A vertebral disc is a wedge of two types of material between the cartilagenous plate that lies on the surface of adjacent vertebrae.
The peripheral part of this disc is made of a dense protein tissue and is called the anulus fibrosus. Inside the anulus fibrosus, much like a jam doughnut, lies a gelatinous material called the nucleus pulposus. The anulus fibrosus is tightly attached to the vertebrae through the cartilage plate and is the main reason why the vertebrae can only move small degrees. The elasticity of the disc absorbs a large part of any strain put through the vertebral column. If a stress is greater than the strength of this disc, the anulus fibrosus may rupture and the nucleus pulposus may herniate. This is described as a prolapsed or slipped disc.
There is usually excruciating pain and any movement makes the situation worse. The characteristic ‘locking’ in a bent position is because a disc usually slips when a heavy weight is lifted and the strain is taken at the vertebrae rather than at the knees as in a straight back lift.
The spinal column, in Eastern philosophies, represents an anatomical signpost for the major flow of energy through the system. This is especially true in Tibetan medicine. A weakness in a disc, therefore, is associated not only with a bad injury but is also a fundamental weakness in the energy as a whole. It may take an incorrect lifting position to trigger the event, but the underlying weakness is the reason why the injury occurs. This is particularly relevant if the injury is recurrent or chronic.
A slipped disc may be difficult to diagnose because pulled muscles and nerve entrapment may mimic the symptoms. An experienced osteopath or chiropractor is likely to be able to differentiate, but sometimes an X-ray is required.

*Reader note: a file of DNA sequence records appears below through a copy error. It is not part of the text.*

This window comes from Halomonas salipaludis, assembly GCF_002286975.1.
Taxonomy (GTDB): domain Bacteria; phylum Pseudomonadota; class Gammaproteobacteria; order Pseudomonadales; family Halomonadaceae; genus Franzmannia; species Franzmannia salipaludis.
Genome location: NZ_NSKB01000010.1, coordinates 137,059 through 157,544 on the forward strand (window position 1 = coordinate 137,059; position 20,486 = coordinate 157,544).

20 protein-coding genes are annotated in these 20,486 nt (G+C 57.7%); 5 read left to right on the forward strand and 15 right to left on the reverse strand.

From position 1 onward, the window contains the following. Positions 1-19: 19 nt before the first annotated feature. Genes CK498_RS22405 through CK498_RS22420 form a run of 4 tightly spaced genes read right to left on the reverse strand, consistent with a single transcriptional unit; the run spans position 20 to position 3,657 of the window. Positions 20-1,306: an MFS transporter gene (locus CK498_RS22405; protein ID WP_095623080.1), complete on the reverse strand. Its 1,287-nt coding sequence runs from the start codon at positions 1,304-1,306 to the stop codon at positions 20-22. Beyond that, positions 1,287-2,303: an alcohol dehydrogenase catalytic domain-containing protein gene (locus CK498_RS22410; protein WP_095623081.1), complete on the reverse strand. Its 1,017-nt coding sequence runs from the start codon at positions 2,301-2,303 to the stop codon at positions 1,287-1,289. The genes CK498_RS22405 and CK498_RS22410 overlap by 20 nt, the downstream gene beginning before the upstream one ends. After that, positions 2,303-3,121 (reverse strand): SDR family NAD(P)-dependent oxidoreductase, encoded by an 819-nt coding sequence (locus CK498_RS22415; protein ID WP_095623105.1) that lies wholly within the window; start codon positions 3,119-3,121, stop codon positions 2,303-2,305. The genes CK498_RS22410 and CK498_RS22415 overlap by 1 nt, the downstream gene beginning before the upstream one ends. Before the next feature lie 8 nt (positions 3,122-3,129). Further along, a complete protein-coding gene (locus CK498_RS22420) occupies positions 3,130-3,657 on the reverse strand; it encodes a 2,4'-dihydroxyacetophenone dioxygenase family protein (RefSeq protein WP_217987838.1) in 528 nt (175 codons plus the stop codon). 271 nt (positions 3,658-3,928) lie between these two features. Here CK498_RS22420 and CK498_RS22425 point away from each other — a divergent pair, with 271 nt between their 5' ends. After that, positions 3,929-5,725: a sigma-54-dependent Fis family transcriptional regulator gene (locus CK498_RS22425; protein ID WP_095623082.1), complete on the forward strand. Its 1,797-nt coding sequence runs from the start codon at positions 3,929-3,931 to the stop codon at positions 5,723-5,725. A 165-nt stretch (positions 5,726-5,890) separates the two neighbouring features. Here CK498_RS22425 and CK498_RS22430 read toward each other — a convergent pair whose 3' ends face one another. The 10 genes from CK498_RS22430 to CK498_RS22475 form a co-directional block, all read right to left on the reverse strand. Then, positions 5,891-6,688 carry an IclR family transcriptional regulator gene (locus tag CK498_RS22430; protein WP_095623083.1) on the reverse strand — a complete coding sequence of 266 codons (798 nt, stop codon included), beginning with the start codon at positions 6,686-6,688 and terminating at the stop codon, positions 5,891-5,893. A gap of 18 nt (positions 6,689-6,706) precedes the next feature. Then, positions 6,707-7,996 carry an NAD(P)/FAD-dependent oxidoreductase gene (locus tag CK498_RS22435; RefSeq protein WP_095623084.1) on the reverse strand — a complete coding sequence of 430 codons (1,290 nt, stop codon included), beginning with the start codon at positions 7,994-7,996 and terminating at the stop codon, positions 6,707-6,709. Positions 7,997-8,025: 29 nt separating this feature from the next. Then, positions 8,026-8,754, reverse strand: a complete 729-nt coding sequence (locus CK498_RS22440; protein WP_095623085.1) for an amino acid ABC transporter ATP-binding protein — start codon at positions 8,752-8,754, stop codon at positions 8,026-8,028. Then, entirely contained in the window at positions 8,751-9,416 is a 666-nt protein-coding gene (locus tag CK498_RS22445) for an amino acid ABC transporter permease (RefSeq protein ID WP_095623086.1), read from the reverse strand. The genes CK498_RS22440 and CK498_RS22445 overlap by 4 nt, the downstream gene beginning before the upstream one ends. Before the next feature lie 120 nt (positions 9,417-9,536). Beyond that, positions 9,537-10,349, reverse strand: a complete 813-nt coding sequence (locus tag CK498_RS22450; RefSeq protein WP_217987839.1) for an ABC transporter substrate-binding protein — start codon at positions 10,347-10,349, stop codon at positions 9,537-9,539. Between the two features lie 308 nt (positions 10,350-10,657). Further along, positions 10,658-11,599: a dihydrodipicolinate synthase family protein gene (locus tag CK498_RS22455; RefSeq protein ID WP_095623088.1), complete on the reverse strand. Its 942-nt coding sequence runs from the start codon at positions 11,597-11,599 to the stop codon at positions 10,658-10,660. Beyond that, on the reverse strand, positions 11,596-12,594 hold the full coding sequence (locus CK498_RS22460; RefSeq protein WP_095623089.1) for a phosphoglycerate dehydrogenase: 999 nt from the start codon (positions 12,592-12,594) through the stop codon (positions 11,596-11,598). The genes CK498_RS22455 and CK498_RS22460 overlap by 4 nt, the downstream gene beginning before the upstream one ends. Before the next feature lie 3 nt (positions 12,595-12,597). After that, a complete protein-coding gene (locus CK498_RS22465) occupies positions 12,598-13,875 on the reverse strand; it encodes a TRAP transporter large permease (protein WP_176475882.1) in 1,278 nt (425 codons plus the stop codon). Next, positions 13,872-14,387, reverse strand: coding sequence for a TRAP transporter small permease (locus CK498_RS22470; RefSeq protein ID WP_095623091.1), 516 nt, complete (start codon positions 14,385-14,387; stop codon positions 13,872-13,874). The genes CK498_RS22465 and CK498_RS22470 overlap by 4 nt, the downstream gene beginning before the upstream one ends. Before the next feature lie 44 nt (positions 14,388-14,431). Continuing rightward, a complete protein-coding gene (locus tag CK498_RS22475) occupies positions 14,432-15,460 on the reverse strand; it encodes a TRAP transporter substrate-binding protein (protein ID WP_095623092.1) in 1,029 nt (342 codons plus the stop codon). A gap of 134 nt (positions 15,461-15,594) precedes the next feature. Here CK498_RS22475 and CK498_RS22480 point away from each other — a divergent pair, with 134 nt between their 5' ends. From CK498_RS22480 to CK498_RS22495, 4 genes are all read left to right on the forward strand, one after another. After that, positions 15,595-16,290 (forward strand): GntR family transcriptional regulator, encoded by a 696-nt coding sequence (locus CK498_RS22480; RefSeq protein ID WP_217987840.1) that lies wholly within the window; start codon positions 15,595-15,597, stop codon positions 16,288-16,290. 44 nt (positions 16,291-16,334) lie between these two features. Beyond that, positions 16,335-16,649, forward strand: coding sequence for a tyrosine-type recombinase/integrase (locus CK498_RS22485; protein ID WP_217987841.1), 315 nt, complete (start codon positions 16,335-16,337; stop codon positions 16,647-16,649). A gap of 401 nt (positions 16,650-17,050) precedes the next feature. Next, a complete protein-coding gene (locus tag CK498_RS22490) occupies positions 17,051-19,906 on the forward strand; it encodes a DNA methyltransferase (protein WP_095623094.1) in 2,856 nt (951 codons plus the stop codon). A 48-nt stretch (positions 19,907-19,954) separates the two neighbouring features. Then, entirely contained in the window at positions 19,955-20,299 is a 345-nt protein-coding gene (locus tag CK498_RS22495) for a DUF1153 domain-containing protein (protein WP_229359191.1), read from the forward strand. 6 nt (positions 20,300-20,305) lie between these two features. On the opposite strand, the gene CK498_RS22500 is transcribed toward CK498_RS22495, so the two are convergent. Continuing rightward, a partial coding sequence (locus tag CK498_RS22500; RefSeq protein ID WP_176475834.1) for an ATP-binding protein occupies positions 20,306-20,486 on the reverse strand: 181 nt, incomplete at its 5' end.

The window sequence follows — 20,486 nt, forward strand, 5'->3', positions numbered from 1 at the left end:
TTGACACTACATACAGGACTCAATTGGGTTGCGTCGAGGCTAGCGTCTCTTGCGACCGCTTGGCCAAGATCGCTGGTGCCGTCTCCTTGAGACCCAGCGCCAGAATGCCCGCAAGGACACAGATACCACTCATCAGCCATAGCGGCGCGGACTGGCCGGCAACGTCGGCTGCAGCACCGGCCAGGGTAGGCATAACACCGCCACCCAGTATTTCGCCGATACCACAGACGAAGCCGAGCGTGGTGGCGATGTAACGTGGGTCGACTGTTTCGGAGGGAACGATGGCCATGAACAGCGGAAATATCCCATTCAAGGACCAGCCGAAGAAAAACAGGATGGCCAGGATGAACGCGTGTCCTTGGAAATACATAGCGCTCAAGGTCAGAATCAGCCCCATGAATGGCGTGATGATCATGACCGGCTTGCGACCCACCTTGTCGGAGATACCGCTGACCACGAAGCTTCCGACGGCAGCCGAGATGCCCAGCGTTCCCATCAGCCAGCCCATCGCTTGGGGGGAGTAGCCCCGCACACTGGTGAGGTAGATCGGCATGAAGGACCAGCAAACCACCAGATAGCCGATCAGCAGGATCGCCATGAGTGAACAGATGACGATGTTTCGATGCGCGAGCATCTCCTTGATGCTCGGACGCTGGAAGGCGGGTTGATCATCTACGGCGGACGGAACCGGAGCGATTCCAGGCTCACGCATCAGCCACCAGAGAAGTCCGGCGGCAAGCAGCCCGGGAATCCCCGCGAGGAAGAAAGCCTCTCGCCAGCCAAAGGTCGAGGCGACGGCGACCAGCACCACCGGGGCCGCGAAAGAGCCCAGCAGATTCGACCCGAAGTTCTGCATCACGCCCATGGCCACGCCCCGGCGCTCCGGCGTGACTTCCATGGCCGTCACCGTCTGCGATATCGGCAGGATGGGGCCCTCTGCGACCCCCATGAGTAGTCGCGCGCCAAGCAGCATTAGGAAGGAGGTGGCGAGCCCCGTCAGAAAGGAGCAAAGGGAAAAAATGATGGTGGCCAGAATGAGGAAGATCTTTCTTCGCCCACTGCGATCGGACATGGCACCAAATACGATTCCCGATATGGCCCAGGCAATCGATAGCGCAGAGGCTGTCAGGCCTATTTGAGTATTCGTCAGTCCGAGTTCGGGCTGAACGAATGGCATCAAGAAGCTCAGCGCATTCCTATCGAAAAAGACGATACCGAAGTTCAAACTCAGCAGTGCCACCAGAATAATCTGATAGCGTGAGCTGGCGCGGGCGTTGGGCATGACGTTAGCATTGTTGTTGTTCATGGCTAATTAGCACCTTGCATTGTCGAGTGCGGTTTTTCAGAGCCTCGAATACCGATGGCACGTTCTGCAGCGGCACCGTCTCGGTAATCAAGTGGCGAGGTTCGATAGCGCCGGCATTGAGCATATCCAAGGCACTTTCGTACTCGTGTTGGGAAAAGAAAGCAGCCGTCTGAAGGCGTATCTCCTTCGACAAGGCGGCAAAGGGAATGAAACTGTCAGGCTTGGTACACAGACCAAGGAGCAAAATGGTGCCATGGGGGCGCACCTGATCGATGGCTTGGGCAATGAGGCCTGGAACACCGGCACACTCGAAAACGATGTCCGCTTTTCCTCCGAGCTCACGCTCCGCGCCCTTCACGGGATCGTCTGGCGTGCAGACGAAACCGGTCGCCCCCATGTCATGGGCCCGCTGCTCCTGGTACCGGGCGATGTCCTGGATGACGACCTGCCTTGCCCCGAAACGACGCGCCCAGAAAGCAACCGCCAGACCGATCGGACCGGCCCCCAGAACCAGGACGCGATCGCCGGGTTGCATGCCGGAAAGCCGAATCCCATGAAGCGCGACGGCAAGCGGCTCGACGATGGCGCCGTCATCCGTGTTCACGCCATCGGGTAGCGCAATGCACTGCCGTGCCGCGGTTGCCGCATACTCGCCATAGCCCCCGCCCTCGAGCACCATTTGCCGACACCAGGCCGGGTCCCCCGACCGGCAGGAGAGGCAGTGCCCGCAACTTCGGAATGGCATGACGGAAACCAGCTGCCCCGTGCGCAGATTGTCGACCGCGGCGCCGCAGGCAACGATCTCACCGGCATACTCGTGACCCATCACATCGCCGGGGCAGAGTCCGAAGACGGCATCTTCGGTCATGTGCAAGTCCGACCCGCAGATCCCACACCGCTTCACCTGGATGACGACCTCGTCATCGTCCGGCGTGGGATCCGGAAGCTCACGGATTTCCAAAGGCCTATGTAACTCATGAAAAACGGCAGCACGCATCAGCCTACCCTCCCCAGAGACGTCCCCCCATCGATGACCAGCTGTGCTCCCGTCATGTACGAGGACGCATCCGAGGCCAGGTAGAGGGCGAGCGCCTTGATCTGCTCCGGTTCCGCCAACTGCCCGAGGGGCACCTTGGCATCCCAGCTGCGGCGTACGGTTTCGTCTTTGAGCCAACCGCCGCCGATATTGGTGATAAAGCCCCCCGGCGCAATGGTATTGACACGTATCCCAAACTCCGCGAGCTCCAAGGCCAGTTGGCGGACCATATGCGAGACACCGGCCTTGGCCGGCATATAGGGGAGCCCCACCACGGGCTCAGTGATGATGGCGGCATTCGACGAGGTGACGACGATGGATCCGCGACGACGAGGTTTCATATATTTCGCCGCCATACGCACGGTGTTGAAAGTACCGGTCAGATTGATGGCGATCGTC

Application of heat through a wrapped up hot water-bottle or heat pad may be instantly soothing. Settle into the most comfortable position and get the opinion of an osteopath, chiropractor or experienced Shiatsu practitioner.
The immediate use of Arnica 6 every 10m in is a homeopathic essential.
Osteopathic, chiropractic or Shiatsu treatment may supersede physiotherapy in alleviating discomfort and the associated muscle spasm that follows a ruptured disc.
Acupuncture may be instantly relieving.
Any nerve entrapment or associated injury should be dealt with by referring to the section on nerve injury .
Always pick up heavy objects with the back straight, taking the weight on the knees.
Regular exercise and stretching will keep muscles toned and limbered.
Yoga and Qi Gong are essential to prevent recurrence.
Avoid painkillers, because more damage will be done if movement is continued.
A doctor can administer an injection by local anaesthetic.
Surgical intervention is a last resort. Techniques are now performed under fibre optic conditions , although major operations may be required. In extreme cases the disc is removed and the vertebrae fused so that the joint becomes immovable.